The lawsuit-oriented groups shrugged off any experts who disagreed with their own experts -- including Valerius Geist, a widely respected researcher and author who is also a professor emeritus of wildlife biology at the University of Alberta in Calgary. Geist reveres the North American Model of Conservation, a concept dating back to 1842 that prevents private ownership of wildlife while allowing hunting and fishing within the boundaries of laws set, mostly, by the states. It has been, arguably, the most effective wildlife conservation and restoration model in the world. Geist told me in 2000, while I was researching a story for the Rocky Mountain Elk Foundation's Bugle magazine, that wolf reintroduction was "a bad idea. ... Environmentalists have an idealistic vision that there is a balance of nature that can be achieved. What you will actually see is quite a depletion in your big-game (herds)." Geist thinks that "those dickybird fellows" -- as he calls most environmentalists -- do not really care whether the wolves reduce opportunity for big-game hunters, even though the special taxes hunters pay on firearms and their hunting-license fees basically paid for restoring the elk that allowed the wolf recovery: "The enviros have taken a free ride on the money provided by hunters, and they have never paid their share of wildlife costs."
The pro-wolf lawsuit groups also shrugged off hunters' concerns, by repeatedly pointing out that the Northern Rockies overall have plenty of elk. (The latest totals: Idaho has about 100,000 elk, Montana has 117,880 and Wyoming 120,000.) It didn't seem to matter to them that wolves were taking a heavy toll in some locations. At the end of 2010, there were only 4,635 elk in the famous herd on Yellowstone's northern edge -- a radical decline from the 14,538 elk that were there in 2000. The elk herd on the West Fork of the Bitterroot, in western Montana, had only seven calves for every 100 cow elk, alarming biologists who say the herd won't survive without at least 25 calves per 100 cows. Idaho's long-declining Lolo elk herd was down to 2,000 from a record 16,000 in 1988. There were other factors involved, of course, including the subdivisions taking over Bitterroot winter range and the Lolo forests reclaiming meadows created by previous fires. But an adult wolf eats from 11 to 35 elk per year. To claim that hundreds of wolves were having little or no effect on big game numbers smacked of willful naiveté; it was like the oil and gas industry insisting that the decline of deer and antelope around Pinedale, Wyo., has nothing to do with the 1,400 gas wells drilled on that winter range.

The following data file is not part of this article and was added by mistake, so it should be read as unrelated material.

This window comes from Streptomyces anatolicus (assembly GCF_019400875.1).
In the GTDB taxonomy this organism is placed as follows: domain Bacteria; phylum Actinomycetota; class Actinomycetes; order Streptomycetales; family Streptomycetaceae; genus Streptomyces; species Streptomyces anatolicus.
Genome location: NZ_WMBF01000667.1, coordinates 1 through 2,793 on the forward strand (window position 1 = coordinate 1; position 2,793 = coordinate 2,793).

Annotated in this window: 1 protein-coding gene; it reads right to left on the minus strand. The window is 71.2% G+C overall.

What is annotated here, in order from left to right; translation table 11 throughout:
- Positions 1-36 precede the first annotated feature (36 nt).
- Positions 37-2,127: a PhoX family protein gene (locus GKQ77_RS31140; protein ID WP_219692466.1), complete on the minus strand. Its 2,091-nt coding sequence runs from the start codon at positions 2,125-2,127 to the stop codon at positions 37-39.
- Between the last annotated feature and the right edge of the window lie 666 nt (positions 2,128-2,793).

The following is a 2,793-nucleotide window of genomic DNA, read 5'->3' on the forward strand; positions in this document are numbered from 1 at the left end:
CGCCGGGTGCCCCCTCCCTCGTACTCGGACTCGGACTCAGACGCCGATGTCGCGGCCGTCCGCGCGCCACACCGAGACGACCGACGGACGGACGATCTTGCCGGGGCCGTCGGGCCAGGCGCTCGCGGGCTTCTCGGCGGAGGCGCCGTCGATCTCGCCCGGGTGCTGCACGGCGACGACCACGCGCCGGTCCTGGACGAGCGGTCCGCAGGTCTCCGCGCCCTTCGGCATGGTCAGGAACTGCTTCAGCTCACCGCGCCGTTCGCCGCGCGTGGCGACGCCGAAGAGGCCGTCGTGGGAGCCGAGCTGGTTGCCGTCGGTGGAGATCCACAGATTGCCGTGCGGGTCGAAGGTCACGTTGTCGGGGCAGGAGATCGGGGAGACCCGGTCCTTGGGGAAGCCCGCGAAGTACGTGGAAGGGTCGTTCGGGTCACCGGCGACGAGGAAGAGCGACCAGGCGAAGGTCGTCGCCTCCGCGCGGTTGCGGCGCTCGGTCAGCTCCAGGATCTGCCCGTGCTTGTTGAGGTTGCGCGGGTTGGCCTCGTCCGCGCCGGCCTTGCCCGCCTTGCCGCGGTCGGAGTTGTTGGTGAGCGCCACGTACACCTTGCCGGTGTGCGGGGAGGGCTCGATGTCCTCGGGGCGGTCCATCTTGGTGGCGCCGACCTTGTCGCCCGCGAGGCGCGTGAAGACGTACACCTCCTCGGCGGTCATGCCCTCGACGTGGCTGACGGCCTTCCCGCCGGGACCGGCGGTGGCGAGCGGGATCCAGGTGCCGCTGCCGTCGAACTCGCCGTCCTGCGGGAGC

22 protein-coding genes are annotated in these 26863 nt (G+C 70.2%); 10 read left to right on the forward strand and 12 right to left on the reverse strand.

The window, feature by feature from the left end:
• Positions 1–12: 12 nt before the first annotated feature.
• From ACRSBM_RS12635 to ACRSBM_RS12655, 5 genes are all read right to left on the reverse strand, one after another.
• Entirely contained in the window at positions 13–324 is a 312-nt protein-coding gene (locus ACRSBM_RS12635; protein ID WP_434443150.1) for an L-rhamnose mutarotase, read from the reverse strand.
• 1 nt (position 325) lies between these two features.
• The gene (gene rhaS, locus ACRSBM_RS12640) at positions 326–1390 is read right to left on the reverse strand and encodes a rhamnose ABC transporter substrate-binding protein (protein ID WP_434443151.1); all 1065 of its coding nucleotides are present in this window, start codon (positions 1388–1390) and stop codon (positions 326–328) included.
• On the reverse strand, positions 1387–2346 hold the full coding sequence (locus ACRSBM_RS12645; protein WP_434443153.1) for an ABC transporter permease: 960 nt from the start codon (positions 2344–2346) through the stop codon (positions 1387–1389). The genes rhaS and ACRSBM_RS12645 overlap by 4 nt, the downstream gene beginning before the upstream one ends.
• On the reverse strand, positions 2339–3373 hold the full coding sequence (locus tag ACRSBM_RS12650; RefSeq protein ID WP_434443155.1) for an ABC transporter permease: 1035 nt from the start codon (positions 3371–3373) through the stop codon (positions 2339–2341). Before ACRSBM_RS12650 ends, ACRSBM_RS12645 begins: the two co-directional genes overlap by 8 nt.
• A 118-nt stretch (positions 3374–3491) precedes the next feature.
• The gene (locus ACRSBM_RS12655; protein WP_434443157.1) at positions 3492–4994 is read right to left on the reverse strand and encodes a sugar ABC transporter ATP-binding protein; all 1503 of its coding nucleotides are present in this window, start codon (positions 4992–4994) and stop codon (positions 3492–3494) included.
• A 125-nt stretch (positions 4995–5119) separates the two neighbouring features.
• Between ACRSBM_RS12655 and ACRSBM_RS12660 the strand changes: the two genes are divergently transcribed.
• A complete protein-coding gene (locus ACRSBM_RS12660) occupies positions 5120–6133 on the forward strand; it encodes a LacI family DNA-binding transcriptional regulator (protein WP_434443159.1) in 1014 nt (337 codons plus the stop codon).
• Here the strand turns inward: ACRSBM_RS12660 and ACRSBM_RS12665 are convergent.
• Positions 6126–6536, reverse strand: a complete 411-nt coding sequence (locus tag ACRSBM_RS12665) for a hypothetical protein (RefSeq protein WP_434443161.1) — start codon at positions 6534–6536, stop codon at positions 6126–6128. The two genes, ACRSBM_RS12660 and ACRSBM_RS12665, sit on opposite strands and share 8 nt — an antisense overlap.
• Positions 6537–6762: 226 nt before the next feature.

As state wildlife managers try to recover elk herds in places like the Lolo, permits to hunt cow elk are eliminated, infuriating hunters who are accustomed to taking a year's supply of meat from those herds. Hunting families rely on that meat, and the permits mean even more to agencies like the Idaho Fish and Game Department, which relies almost entirely on the sale of hunting and fishing licenses to pay its staff and carry out habitat protection and other projects.
The lawsuit-filing groups also had a mixed relationship with the ranching community, at best. One group, Defenders of Wildlife, reached out with offers of compensation for livestock lost to wolves (a 23-year-long program that was recently disbanded when Congress began allocating money for losses). But mostly the lawsuit groups trotted out statistics showing that wolves were responsible for only a miniscule percentage of total livestock losses. (Coyotes, disease and bad weather are still the major killers.) In 2009, for instance, the region's wolves killed a confirmed 192 cows, 721 sheep, and 24 domestic dogs, and ranchers were compensated with $457,785 from the new federal Wolf Compensation and Prevention Program.
Still, ranchers bore most of the burden of living with wolves. George Edwards, coordinator for the Montana Livestock Loss Reduction and Mitigation Board, estimated that in 2009, losses to wolves in Montana alone ran as high as $1.5 million. Edwards, a Montana native who maintains an even-keeled discourse with both ranchers and wolf advocates, says it's often impossible to compensate ranchers for such losses. "We can pay for confirmed kills, but there's no way to compensate for calves that disappear, or the animals that never gain weight because they are being run, or that are injured running through fences trying to escape, and that's something I hear about all the time." Terri Tew, who with her husband, Tim, manages the LF Ranch near Augusta, Mont. -- known for its wildlife and tolerance of predators -- once told me, "We're not always sure why we should go through all this with losing calves and staying up all night, just so somebody from back East can come out here for a week and listen to a wolf howl." Kathy Konen of Dillon, Mont., probably felt the same way when she arrived in her family's sheep pasture -- on private land -- to find that wolves had killed 120 rams in one night in August 2009. Some ranchers lost priceless breeding stock they'd built up through generations of careful genetic management.